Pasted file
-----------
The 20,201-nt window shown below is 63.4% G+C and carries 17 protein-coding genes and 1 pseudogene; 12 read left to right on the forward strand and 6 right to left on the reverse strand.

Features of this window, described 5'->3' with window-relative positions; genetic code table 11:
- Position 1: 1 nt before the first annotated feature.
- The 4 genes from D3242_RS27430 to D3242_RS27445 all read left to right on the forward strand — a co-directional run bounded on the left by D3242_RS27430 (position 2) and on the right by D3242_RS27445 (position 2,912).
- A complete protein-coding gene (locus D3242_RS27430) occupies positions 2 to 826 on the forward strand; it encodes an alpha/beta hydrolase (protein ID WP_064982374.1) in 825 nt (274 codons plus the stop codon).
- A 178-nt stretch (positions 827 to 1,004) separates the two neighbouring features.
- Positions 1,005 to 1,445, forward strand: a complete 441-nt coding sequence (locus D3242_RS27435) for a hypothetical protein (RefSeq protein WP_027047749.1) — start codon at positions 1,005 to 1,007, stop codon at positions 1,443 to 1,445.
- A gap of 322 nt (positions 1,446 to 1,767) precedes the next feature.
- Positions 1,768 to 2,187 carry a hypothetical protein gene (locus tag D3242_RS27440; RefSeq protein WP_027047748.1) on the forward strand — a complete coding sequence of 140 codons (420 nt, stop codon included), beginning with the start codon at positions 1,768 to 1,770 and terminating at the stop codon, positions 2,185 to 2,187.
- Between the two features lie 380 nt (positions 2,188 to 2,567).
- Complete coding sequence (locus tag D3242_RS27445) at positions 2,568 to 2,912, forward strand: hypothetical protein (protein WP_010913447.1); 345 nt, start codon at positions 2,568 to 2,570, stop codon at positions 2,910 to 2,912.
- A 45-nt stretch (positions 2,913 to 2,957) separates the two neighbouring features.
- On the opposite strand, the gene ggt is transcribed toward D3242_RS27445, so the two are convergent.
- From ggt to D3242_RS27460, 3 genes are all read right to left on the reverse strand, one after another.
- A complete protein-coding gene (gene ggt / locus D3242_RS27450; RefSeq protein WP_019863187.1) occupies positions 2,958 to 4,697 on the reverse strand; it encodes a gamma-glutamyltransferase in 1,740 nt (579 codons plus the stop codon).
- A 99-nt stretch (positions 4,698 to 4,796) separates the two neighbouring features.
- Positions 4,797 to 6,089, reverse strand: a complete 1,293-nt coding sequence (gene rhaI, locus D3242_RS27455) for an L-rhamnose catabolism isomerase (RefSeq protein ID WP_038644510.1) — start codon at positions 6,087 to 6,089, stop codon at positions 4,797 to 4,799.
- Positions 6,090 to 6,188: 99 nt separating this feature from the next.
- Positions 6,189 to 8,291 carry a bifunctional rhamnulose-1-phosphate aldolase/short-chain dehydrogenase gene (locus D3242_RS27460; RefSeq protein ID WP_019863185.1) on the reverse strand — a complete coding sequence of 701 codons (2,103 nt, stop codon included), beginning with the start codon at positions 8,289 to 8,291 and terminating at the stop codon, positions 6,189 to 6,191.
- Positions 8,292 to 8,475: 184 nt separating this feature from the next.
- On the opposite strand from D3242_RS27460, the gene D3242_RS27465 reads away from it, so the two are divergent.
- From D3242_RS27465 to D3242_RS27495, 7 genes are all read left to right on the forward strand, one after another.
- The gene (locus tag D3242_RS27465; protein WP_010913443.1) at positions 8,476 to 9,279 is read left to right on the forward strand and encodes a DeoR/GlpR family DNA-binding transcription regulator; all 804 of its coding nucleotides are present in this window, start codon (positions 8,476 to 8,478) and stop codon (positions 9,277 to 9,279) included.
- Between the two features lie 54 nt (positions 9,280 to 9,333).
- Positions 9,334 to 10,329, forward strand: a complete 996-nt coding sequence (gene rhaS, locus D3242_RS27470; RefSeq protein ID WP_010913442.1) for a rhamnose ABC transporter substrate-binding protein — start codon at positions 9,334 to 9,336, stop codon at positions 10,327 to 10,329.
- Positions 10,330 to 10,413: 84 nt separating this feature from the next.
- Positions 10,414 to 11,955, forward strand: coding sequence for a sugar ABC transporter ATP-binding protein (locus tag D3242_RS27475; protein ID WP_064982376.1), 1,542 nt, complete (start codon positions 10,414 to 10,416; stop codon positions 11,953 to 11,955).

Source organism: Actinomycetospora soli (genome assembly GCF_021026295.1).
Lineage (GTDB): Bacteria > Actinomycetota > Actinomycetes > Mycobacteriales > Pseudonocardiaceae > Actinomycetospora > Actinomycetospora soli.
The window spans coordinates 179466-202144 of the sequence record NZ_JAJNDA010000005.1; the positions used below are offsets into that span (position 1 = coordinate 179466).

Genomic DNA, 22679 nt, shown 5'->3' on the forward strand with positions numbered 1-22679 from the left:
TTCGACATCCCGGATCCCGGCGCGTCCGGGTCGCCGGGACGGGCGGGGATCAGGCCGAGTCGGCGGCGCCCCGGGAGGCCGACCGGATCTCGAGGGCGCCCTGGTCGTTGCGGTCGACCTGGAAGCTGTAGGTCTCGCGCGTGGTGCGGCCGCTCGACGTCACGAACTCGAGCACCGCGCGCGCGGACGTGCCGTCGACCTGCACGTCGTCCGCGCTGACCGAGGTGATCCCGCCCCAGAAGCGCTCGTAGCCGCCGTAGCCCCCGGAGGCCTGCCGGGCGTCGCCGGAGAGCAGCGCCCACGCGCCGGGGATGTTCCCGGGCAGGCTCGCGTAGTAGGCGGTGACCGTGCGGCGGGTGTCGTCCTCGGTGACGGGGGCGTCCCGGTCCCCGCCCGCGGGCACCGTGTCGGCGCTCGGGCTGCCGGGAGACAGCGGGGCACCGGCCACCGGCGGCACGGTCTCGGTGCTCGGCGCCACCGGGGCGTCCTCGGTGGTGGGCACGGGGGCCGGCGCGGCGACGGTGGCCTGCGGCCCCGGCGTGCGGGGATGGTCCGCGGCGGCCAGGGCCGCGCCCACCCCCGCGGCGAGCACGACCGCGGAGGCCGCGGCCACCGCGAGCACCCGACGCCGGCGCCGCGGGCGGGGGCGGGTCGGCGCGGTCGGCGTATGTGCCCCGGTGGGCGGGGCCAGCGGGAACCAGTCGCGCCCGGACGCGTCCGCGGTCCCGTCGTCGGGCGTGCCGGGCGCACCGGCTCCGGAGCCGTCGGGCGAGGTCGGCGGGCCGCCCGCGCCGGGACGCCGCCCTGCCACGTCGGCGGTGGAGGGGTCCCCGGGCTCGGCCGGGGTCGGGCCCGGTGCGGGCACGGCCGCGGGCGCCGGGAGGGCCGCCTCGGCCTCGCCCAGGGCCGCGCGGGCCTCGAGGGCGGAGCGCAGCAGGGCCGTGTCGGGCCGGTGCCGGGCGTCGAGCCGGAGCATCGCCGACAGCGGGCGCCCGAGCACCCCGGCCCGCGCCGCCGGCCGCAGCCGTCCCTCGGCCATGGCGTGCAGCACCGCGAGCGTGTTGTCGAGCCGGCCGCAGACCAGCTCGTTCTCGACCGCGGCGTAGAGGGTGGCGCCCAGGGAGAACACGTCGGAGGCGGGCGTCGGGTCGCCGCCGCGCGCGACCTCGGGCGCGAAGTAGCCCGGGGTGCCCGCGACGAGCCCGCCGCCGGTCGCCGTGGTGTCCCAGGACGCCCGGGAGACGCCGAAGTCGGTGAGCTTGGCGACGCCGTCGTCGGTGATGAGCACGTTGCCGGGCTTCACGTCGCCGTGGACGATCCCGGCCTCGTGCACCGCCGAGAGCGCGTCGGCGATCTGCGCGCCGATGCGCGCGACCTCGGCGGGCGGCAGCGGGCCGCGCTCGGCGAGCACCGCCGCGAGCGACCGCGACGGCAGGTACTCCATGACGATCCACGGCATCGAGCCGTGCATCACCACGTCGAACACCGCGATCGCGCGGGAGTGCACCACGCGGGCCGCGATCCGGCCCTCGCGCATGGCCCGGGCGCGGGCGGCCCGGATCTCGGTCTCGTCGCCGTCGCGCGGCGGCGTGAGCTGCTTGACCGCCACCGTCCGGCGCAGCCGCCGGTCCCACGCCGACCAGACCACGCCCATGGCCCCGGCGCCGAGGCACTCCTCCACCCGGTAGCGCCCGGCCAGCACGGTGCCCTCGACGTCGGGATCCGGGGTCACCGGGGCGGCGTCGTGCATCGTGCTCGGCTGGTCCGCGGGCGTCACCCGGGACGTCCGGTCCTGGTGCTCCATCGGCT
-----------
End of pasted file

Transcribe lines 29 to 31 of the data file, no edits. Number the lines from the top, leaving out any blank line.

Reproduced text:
Lineage (GTDB): Bacteria > Actinomycetota > Actinomycetes > Mycobacteriales > Pseudonocardiaceae > Actinomycetospora > Actinomycetospora soli.
The window spans coordinates 179466-202144 of the sequence record NZ_JAJNDA010000005.1; the positions used below are offsets into that span (position 1 = coordinate 179466).

Genomic DNA, 22679 nt, shown 5'->3' on the forward strand with positions numbered 1-22679 from the left: